Pharmaceutical giant Johnson & Johnson now has set aside $3.9 billion to settle lawsuits over use of its popular talc-based baby powder containing asbestos. That far exceeds the $400 million the company put aside to settle these lawsuits in 2019.
Number of suits against J&J grows
Now, as of January 2021, more than 25,000 users of Johnson & Johnson Baby Powder have filed lawsuits over asbestos exposure. Many of these suits come from customers who have developed different cancers after using Johnson & Johnson talc-based products. In May 2020, Johnson & Johnson discontinued its baby powder in the United States because it contained talc. Talc often is mined near asbestos and ends up containing the dangerous mineral.
According to a Reuters report, Johnson & Johnson knew its baby powder contained talc with asbestos in as early as 1972. The company didn’t report to the FDA that its own testing between 1972 and 1975 showed high asbestos levels in the baby powder. So, Johnson & Johnson will use the $3.9 billion to settle lawsuits over asbestos exposure for years to come. Often, those exposed to asbestos don’t develop cancers for years after the exposure.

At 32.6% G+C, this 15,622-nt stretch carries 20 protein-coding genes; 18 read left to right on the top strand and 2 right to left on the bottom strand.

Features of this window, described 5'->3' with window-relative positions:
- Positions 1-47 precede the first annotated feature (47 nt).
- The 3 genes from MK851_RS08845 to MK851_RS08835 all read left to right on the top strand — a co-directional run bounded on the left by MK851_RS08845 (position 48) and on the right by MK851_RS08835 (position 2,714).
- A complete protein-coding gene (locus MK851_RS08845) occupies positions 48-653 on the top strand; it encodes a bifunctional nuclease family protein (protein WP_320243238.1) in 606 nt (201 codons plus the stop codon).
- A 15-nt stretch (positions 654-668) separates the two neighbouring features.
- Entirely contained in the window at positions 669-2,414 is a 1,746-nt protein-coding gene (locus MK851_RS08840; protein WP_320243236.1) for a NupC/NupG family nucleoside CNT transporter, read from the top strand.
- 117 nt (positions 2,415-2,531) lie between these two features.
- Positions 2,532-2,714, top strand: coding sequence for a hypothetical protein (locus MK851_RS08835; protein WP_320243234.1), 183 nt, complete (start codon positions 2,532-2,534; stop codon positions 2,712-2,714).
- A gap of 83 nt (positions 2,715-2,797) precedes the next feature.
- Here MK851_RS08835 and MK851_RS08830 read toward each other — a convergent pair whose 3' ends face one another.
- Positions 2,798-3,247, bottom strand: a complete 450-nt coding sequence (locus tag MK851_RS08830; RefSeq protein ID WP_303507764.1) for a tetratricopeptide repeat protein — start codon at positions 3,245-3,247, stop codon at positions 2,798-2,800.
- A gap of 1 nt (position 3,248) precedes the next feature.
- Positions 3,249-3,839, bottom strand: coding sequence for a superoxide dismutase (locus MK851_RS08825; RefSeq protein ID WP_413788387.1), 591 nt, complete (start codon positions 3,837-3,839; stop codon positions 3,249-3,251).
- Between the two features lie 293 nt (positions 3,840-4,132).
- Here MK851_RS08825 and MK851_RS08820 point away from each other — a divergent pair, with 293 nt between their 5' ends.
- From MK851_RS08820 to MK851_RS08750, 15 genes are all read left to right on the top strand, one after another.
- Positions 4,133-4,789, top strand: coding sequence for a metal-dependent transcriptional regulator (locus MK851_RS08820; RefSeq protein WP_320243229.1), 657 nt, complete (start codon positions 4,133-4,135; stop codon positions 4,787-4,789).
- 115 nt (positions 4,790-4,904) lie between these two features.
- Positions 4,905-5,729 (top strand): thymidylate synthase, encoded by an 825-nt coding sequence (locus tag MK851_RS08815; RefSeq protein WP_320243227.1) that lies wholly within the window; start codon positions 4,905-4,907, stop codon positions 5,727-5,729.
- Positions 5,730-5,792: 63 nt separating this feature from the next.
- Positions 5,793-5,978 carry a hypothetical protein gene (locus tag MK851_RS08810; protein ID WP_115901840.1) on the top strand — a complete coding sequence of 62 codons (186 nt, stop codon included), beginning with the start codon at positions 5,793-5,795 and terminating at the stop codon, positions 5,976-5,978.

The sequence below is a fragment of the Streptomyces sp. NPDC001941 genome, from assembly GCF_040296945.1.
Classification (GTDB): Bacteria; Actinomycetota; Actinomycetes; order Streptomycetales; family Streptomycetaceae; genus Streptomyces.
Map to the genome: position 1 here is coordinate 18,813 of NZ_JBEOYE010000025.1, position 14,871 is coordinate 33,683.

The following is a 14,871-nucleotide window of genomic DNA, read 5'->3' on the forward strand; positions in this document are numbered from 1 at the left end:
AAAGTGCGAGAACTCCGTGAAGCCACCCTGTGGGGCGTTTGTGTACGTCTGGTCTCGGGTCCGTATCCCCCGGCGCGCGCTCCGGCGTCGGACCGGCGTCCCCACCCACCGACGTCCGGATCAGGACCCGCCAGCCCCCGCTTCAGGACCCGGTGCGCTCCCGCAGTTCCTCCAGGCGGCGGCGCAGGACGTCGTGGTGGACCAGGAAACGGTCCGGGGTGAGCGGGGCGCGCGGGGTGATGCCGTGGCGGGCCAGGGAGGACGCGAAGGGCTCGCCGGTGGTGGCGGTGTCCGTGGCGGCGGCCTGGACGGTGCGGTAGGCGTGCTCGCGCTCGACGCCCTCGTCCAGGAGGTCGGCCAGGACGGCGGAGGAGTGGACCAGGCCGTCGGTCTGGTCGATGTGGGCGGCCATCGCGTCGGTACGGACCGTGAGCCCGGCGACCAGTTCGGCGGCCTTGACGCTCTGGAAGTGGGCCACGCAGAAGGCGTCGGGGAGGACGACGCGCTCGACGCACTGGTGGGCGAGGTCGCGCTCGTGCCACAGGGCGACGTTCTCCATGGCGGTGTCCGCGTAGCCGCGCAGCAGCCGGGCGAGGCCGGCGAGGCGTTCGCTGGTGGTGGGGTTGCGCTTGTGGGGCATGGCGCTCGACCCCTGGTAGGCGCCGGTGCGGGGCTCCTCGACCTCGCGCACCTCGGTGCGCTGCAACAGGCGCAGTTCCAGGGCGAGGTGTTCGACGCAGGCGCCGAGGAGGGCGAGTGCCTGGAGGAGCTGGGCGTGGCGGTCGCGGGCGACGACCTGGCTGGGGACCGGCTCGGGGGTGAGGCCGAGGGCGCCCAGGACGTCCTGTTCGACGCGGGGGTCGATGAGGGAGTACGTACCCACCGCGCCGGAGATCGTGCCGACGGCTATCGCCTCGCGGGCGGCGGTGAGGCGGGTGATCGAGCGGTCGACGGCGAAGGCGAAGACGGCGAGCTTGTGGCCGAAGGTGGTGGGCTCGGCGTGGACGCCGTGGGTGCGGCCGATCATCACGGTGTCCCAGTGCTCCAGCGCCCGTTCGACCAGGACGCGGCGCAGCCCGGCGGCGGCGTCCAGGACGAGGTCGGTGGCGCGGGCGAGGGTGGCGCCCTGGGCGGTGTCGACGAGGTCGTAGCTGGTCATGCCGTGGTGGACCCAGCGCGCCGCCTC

Talc also is used in many makeup products, including in:
- Eye shadow
- Face powder
So, in recent years, concerns about getting exposed to asbestos through using makeup have grown as the dangers of talc have become known.
Asbestos exposure and mesothelioma
One of the most dangerous health problems linked to long-term asbestos exposure is developing mesothelioma. The deadly lung cancer is not curable. In November 2020, a New York court ordered Johnson & Johnson to pay $120 million to a Brooklyn woman with advanced mesothelioma. She had used Johnson & Johnson’s baby powder for 50 years.
If you develop mesothelioma, you should consult an attorney. You need to find out what caused your asbestos exposure. If it was through using Johnson’s & Johnson products, you may join the growing ranks of customers now seeking damages because the company knew about talc’s dangers for decades.